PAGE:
Sunday, 29 April 2012
Nothing rings in the lighter evenings like a camping expedition complete with smoke-swathed open fire. Despite the weather, we met up with some friends up North and we needed something to feed the masses al fresco at the lovely Cronkshaw Fold Farm. Given the horrendous wet weather and cool breezes, risotto seemed to fit the bill very well in terms of belly-filling and easy multiplication for a large party. The rain clouds parted for a brief interval so the pan was finished off over the barbecue while everyone drank Parchers (Pimms and Archers schnapps mixed with lemonade, obviously...).
Our night under canvas was somewhat scuppered by the heavens opening as we chomped our way through pudding. The hardened (and particularly warm-blooded) members of the gang earned kudos and man points by slumbering al tento though I must admit that The Boy and I retired to the protection of the farm house to find nocturnal shelter from the deluge.
Wild garlic is still in season and if you're fortunate enough to catch it before it flowers, it's a fantastic free ingredient. It's plentiful in hedgerows and the countryside in general so pick it while you can. You can find lots of friendly faces online who are willing to through in their tuppence-worth on how to identify and pick this pungent delight. The purée featured below makes a fantastic addition to your fridge jar collection as its incredibly versatile. Whisk it into salad dressings, stir through pasta or fold into pesto for a grassy, garlic hit.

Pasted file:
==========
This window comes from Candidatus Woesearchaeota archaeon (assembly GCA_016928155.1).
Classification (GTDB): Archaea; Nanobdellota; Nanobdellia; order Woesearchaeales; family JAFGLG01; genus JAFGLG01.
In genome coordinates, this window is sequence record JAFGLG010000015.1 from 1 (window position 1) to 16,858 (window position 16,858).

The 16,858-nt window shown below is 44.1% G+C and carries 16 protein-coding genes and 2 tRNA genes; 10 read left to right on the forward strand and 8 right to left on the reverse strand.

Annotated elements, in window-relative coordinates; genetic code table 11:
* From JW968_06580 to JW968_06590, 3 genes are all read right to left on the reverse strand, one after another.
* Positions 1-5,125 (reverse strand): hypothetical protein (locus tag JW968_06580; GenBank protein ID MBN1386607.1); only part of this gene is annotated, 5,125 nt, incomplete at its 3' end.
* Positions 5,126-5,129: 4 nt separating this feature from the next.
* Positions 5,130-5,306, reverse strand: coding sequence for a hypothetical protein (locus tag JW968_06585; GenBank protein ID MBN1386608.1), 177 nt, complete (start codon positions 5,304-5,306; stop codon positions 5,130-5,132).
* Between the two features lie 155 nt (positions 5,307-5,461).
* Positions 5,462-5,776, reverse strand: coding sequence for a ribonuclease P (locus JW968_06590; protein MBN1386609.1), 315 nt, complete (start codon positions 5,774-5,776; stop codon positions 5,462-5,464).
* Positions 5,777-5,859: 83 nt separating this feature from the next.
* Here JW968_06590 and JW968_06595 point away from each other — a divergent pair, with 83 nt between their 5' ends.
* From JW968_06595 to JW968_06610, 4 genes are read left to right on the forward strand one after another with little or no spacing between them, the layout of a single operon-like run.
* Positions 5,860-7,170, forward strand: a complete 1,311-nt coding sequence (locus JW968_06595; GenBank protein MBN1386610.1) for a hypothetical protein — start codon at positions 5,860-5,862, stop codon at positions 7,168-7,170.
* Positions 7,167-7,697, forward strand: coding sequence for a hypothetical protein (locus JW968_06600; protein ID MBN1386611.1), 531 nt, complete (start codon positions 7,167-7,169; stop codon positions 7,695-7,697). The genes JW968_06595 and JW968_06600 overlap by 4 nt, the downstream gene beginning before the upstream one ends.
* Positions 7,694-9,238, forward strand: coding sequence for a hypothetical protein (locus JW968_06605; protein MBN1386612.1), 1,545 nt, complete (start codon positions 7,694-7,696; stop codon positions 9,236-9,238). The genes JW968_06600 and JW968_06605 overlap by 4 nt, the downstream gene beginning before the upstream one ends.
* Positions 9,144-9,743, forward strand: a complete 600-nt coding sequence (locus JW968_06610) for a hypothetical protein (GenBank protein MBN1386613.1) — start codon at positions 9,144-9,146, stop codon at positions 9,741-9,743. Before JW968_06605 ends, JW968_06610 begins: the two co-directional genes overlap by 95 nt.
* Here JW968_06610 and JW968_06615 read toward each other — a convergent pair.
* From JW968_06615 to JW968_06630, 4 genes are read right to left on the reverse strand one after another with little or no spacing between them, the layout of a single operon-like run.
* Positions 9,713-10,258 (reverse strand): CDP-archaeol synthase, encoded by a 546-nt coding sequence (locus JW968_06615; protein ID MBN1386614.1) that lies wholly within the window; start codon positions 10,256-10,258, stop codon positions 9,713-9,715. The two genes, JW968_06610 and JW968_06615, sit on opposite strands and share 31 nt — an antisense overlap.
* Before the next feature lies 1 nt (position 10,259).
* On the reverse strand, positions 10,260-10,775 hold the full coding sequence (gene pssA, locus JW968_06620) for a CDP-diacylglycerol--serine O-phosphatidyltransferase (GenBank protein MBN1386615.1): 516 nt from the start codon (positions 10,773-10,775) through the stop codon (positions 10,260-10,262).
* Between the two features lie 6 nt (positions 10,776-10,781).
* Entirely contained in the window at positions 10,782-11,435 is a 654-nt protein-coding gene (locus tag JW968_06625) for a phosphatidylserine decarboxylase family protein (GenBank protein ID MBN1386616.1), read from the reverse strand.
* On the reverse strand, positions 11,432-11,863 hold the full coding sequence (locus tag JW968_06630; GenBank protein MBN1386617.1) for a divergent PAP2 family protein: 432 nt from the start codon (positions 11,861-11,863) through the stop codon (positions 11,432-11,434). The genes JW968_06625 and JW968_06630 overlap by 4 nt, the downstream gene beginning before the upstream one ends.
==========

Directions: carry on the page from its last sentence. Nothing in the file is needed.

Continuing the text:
Butternut Squash Risotto with gorgonzola and wild garlic purée
Serves four (but easily multiplied for a larger party, as I did)
For the risotto
1 medium-sized butternut squash, halved with seeds removed
1 onion, finely diced
2 carrots, finely diced or grated
2 clove garlic, peeled
300g risotto rice
160ml white wine or dry vermouth (or a splash of white wine vinegar)
1l vegetable stock
50g parmesan, grated
For the purée
120g (several large handfuls) fresh wild garlic leaves, washed
50ml olive oil
- Preheat the oven to 190C. Peel and chop the squash into 1.5cm chunks. Pop them on a non-stick baking tray with the garlic cloves and stick them in the oven for 30 minutes or so while you make the risotto. Check the squash every so often and turn it with a spoon to ensure that it cooks evenly. The squash is cooked when its soft when pressed, slightly golden and starting to caramelise around the edges.
- Heat a large pan of boiling water and drop the wild garlic leaves into it. Leave them to soak for a mere ten seconds then remove them and plunge into cold water for a minute or two and drain.
- Blitz the leaves with olive oil in a food processor until smooth.
- Heat a little oil in a heavy-based saucepan and sweat the onion and carrot until soft and sweet.
- While you wait, heat up your stock so that it is warmed through and keep it on a low heat.
- Tip in the rice and stir until it has absorbed all of the juices of the vegetables in the pan. Pour in the wine (or vinegar) and keep stirring while that absorbs to ensure that the rice doesn’t stick.
- Add the hot stock a ladleful at a time, stirring until all of the liquid is absorbed before adding more.
- Check the butternut squash, which should be cooked through. (If it isn’t, cover the risotto and turn off the heat below it.) Mash half of it with the garlic cloves to a course purée and stir this into the risotto with the butter and parmesan. Fold in or top with the rest of the roasted squash, dot with wild garlic purée and sprinkle with chunks of gorgonzola.